Building a ‘systemic approach’ to tilapia farming in Kenya could benefit local economies and the seafood sector
Lattice Aqua, a Kenyan aquaculture organization, has partnered with the Sustainable Trade Initiative (IDH), a Netherlands-based social enterprise organization, to improve the “productivity, profitability and sustainability of fish farms in Kenya.” According to an IDH press release, building a “systemic approach” for more sustainable and financially viable tilapia fish farming in Kenya will bring significant value to the sector, as well as to local people working in the fish farming business.
“Growing domestic and regional African markets have seen an increasing demand for fish and fishery products,” wrote IDH in the press release. “However, the combination of population growth and declining sea fisheries has led to a supply deficit with most African countries relying on fish imports although there is ample opportunity to farm fish domestically.”
In Kenya, the conditions for aquaculture practices for tropical fishes are optimal (due to high temperature and other local conditions) but poor cage and pond farming practices, lack of access to high-quality feed and fingerlings as well as affordable services (including finance) and management expertise has resulted in “failing, inefficient and unprofitable fish farms.”
“The work with Lattice Aqua aims to improve fish farmer incomes, support SMEs and farmers to access markets and create work opportunities while ensuring gender inclusivity,” wrote the IDH. “It is based on earlier activities that verified the positive influence of a data-driven approach and is done through an integrated ecosystem approach.”
This ecosystem includes the biggest feed producer in Kenya (Tunga Feed), the largest seed farms (Jewlet Enterprises and Kamuthanga fish farm), market off-taker (Aqua Rech), technical support from the Aquaculture Academy and financial institutions (Faulu Microfinance Bank and Juhudi Kilimo). Through the collaboration, Kenyan tilapia farming could become a sustainable and profitable business, provide livelihoods for locals and lead to economic prosperity throughout the sector.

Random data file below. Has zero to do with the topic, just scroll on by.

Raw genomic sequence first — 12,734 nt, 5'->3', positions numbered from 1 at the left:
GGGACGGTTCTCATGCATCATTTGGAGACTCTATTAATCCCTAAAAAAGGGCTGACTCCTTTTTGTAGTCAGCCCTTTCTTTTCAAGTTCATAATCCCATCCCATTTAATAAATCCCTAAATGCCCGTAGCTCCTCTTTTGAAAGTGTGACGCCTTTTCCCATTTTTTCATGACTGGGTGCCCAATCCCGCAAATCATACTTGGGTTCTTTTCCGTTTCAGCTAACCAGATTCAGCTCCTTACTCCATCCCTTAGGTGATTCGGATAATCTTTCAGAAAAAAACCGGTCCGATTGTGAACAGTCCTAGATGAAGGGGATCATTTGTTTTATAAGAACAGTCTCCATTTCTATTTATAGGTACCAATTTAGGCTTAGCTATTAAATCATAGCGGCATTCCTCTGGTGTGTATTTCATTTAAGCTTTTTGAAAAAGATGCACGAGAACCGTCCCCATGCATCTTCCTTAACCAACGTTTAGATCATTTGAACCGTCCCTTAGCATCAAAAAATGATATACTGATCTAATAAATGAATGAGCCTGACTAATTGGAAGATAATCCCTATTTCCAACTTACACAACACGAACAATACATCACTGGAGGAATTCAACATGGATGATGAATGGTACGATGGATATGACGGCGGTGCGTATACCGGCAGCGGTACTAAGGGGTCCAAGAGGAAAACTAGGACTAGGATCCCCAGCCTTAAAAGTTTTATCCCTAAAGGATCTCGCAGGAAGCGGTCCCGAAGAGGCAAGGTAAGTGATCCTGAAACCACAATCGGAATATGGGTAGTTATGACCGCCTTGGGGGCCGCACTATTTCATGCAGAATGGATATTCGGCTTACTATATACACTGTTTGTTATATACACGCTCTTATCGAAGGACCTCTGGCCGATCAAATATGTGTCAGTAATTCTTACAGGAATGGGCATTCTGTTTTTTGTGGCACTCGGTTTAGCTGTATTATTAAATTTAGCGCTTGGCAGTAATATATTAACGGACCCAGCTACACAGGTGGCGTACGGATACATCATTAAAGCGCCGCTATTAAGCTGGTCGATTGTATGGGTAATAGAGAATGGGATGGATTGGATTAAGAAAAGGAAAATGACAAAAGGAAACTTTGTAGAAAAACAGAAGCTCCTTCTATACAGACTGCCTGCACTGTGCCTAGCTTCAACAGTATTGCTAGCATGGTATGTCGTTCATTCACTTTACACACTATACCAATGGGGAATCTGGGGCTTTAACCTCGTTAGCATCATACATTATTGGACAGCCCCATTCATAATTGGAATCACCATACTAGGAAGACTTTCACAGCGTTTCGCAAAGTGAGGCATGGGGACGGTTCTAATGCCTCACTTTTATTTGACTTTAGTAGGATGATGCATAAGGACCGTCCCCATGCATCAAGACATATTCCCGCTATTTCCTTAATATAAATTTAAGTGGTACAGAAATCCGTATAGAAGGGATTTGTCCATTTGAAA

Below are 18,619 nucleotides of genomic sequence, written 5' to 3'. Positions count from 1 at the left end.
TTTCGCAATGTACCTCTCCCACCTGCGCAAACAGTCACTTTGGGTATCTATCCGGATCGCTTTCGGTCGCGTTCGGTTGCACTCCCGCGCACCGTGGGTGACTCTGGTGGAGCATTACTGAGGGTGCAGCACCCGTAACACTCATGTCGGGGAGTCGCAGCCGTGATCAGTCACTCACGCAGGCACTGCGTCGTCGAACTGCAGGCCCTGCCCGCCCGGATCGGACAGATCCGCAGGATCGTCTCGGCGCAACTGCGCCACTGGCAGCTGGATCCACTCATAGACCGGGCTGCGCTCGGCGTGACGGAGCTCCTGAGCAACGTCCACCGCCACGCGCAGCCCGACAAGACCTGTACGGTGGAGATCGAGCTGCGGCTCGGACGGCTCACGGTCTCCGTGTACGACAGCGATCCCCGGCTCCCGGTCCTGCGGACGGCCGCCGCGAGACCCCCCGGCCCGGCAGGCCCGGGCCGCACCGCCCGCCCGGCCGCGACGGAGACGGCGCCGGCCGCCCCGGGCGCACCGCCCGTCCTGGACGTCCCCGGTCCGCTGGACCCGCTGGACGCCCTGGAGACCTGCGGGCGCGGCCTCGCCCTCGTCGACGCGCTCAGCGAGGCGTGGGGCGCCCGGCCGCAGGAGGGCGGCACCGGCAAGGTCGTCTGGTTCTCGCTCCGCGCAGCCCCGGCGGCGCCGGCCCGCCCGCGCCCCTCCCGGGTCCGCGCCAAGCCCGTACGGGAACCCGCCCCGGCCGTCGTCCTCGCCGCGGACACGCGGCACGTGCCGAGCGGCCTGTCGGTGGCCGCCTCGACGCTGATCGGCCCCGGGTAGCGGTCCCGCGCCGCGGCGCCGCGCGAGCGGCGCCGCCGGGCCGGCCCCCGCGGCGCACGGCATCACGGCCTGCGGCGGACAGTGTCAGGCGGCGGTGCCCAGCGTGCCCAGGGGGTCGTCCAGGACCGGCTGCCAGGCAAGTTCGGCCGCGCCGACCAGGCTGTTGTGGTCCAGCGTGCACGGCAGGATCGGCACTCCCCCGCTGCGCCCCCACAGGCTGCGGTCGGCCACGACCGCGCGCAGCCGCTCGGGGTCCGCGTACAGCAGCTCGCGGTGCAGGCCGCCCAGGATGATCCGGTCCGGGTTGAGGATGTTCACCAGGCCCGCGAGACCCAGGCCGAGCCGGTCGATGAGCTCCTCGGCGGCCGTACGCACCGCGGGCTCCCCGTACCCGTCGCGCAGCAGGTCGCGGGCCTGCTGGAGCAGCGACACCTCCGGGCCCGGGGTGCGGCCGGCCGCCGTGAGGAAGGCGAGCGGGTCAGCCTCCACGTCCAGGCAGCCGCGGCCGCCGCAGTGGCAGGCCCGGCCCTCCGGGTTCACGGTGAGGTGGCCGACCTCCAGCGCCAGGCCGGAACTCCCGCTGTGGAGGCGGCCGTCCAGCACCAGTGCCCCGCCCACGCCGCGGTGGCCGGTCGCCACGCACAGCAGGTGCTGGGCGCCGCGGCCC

“The success of fish farming depends on multiple key factors, such as management practices, feed and fingerlings used, sales channels and data collection,” said Julie Muyela, regional head, Lattice Aqua. “However, prior to getting these factors in place, future fish farmers should decide on the type of farming system to invest in. This decision could make or break the success potential of their farm.”
Established by the Dutch government in 2009, IDH works with businesses, financiers, governments and civil society to realize sustainable trade in global value chains. This new, ongoing partnership with Lattice Aqua aligns with IDH’s goals in Africa, which include establishing long-term business relations between small and medium-scale enterprises (SMEs) and off-takers, addressing domestic food demand and deficits, generating employment and increasing the intra-African trade of food commodities while safeguarding the environment.
Follow the Advocate on Twitter @GSA_Advocate
Now that you've reached the end of the article ...
… please consider supporting GSA’s mission to advance responsible seafood practices through education, advocacy and third-party assurances. The Advocate aims to document the evolution of responsible seafood practices and share the expansive knowledge of our vast network of contributors.
By becoming a Global Seafood Alliance member, you’re ensuring that all of the pre-competitive work we do through member benefits, resources and events can continue. Individual membership costs just $50 a year.
Not a GSA member? Join us.
Responsible Seafood Advocate
Innovation & Investment
A new Aqua Insights Report from Aqua-Spark finds that tilapia aquaculture is key to food security across sub-Saharan Africa.
Health & Welfare
Kenya's economic stimulus program includes a bold move to help the country’s small-scale farmers literally dig themselves out of poverty with fish ponds.
Health & Welfare
Trends in the use of additives in small-scale fish farming in Egypt show the need to establish costs and benefits and promote their appropriate use.
Health & Welfare
Selective breeding across multiple generations of Nile tilapia representing varied geographic populations yielded the “genetically improved farmed tilapia,” or GIFT tilapia, in the late 1990s.